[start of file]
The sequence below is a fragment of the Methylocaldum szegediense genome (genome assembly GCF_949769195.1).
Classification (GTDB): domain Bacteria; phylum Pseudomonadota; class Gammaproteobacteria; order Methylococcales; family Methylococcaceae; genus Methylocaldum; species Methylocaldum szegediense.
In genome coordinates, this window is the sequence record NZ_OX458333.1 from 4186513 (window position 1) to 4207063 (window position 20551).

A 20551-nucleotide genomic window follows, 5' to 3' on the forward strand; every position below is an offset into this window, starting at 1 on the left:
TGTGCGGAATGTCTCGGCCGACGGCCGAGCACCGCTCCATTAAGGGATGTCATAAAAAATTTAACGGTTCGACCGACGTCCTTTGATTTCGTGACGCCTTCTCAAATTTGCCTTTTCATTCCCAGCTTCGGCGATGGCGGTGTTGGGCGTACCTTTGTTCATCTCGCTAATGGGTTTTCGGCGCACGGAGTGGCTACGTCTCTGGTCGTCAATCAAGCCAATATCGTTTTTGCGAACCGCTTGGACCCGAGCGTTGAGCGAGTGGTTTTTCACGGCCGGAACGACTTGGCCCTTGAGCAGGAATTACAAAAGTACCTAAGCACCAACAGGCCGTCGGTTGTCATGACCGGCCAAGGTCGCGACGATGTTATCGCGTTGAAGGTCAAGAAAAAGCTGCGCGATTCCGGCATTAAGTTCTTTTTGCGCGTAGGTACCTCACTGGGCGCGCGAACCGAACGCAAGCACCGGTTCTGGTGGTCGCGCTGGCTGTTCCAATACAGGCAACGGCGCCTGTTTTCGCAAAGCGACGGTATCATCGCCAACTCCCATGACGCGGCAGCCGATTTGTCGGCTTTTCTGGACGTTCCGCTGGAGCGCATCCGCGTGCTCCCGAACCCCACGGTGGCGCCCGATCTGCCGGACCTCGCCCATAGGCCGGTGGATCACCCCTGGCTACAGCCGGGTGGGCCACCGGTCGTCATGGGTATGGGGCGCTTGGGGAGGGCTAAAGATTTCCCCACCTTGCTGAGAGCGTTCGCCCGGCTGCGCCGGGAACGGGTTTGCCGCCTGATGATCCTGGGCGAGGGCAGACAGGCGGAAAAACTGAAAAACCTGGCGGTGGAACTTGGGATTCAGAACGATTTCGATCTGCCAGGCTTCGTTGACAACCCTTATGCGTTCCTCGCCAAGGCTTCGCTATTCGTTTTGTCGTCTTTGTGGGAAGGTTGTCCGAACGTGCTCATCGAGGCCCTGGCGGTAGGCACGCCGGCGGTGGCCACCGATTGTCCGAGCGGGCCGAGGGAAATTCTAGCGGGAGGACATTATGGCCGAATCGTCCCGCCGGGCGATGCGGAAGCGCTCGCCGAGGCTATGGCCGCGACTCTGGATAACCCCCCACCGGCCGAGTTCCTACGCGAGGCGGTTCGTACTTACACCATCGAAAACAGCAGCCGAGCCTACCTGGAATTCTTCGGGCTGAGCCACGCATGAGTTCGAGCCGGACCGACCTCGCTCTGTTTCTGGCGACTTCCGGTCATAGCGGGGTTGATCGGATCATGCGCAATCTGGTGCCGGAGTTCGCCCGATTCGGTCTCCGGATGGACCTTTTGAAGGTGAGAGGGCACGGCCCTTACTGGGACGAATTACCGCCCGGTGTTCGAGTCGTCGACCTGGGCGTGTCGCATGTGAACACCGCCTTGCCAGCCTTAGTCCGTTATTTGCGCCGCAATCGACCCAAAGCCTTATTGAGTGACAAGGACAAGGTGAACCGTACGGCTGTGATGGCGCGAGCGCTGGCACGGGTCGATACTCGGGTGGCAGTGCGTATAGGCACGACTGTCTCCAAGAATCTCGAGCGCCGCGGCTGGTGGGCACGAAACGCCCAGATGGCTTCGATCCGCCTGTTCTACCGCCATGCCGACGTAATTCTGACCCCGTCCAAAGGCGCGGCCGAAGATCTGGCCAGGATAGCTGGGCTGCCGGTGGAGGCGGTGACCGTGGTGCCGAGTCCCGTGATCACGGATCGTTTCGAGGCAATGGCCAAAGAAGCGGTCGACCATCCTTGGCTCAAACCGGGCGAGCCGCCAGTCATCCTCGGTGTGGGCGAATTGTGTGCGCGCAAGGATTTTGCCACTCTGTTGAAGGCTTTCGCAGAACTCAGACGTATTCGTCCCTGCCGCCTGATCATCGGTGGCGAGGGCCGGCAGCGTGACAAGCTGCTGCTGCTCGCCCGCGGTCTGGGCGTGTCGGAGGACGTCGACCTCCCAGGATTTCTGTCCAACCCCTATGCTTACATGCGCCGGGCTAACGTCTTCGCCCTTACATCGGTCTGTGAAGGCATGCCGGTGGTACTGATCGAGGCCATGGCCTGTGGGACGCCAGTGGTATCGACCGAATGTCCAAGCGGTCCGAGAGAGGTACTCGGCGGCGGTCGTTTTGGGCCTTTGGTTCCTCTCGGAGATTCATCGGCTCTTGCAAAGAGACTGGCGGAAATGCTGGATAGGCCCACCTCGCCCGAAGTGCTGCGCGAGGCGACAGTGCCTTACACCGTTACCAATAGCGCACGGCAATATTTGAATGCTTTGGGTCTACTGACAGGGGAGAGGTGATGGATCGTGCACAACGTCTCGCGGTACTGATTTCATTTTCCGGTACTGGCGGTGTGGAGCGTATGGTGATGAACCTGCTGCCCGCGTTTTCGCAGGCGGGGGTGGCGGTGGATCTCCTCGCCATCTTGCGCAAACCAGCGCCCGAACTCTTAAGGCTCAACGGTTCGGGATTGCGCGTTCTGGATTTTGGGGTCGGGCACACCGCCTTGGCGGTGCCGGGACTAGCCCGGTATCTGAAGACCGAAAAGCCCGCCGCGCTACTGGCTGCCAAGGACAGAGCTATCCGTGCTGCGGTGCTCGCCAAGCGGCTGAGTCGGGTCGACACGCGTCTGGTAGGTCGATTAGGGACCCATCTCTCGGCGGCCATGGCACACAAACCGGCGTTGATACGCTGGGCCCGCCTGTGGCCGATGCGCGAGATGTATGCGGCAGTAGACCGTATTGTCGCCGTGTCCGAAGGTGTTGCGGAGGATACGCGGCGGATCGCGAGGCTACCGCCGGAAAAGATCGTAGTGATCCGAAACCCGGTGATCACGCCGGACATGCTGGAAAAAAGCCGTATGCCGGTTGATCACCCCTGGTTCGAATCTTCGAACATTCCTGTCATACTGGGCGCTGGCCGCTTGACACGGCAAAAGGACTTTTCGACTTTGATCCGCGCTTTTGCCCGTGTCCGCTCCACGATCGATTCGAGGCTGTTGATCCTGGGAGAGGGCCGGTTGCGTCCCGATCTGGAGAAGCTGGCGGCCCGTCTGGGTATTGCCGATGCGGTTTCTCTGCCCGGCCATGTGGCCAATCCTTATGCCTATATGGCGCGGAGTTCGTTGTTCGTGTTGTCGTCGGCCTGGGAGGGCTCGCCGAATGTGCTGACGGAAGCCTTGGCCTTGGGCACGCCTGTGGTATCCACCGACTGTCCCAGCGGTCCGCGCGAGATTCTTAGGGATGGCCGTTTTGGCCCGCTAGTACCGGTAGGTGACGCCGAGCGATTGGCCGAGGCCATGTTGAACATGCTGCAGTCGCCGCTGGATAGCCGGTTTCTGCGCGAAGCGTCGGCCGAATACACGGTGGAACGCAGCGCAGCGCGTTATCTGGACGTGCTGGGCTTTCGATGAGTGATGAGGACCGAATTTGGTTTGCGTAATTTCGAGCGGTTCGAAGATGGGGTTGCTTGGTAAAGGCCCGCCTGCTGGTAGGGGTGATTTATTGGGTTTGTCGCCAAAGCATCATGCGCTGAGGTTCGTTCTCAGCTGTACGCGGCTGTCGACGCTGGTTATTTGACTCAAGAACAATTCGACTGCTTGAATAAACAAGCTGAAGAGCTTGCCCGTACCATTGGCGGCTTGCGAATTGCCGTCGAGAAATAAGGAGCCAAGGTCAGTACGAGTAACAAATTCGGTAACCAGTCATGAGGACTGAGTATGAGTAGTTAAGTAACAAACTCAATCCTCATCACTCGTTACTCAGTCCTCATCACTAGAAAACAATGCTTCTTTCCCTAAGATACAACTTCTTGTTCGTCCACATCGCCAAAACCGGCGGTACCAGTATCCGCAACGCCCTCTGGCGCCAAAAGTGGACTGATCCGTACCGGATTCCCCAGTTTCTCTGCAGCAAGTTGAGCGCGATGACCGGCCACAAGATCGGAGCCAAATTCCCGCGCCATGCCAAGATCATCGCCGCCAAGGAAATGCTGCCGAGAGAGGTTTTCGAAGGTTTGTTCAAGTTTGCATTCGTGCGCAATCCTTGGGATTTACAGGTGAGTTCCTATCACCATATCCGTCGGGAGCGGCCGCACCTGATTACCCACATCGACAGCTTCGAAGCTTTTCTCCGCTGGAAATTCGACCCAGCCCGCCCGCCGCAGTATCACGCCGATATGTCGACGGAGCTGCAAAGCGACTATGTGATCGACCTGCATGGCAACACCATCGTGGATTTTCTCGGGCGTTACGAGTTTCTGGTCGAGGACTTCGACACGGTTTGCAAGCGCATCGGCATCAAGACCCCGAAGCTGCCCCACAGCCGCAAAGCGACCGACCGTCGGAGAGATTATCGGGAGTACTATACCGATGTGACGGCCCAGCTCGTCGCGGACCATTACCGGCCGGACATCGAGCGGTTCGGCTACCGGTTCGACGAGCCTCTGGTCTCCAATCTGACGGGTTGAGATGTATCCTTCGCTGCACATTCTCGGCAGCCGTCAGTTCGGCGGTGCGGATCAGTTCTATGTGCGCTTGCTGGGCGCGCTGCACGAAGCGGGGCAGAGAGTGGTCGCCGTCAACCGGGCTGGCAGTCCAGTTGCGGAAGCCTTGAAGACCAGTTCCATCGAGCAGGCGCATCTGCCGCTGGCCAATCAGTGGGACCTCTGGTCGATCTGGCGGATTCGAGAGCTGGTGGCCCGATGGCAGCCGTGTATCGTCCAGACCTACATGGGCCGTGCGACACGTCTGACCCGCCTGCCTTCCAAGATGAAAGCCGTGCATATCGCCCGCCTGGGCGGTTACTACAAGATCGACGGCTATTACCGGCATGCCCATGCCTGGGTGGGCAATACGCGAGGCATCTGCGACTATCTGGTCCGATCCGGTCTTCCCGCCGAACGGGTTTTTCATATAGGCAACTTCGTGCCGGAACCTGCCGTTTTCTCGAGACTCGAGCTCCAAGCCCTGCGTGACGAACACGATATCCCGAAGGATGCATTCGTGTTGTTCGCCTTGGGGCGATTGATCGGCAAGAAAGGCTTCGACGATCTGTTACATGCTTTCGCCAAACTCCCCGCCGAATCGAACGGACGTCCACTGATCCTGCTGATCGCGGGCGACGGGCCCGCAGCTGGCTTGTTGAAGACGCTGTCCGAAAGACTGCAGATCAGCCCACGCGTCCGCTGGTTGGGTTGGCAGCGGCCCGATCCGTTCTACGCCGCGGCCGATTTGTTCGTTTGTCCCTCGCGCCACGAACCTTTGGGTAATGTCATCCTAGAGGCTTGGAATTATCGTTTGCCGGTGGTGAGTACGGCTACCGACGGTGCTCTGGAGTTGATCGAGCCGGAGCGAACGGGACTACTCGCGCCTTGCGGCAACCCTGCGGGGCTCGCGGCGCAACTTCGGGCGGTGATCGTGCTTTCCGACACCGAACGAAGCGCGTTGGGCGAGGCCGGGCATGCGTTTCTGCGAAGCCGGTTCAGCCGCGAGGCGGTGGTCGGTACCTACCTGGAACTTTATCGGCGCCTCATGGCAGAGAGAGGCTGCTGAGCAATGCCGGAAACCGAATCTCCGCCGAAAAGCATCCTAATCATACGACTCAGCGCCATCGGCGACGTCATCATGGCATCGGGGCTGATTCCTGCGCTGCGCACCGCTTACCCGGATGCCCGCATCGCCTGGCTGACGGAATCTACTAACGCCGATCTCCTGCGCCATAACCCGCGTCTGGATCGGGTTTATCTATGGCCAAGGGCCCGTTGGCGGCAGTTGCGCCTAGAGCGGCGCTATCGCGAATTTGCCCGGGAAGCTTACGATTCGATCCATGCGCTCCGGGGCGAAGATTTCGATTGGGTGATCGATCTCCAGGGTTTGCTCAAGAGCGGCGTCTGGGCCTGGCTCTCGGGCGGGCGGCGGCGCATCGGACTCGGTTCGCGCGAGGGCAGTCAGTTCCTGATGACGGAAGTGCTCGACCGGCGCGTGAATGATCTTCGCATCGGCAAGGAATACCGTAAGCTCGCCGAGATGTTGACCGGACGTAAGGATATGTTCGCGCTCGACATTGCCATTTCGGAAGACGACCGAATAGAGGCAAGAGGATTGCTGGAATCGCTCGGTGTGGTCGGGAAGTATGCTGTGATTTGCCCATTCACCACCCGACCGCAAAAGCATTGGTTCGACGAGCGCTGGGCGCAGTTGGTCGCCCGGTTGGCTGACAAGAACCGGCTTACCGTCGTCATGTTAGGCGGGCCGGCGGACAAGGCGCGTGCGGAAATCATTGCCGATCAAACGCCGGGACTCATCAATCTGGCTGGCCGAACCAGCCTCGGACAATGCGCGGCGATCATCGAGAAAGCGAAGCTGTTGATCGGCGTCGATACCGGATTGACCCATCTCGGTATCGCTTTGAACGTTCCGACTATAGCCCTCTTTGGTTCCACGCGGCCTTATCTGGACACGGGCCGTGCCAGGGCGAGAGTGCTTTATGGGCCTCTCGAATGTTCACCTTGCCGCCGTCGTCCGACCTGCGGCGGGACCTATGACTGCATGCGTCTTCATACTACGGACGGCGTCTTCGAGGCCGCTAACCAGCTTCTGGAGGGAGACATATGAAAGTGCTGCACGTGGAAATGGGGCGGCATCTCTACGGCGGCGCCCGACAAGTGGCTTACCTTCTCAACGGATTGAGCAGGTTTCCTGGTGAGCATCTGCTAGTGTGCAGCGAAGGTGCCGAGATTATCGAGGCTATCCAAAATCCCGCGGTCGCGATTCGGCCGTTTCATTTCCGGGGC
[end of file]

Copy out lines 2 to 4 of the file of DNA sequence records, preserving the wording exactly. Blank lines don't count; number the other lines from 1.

Classification (GTDB): domain Bacteria; phylum Pseudomonadota; class Gammaproteobacteria; order Methylococcales; family Methylococcaceae; genus Methylocaldum; species Methylocaldum szegediense.
In genome coordinates, this window is the sequence record NZ_OX458333.1 from 4186513 (window position 1) to 4207063 (window position 20551).

A 20551-nucleotide genomic window follows, 5' to 3' on the forward strand; every position below is an offset into this window, starting at 1 on the left: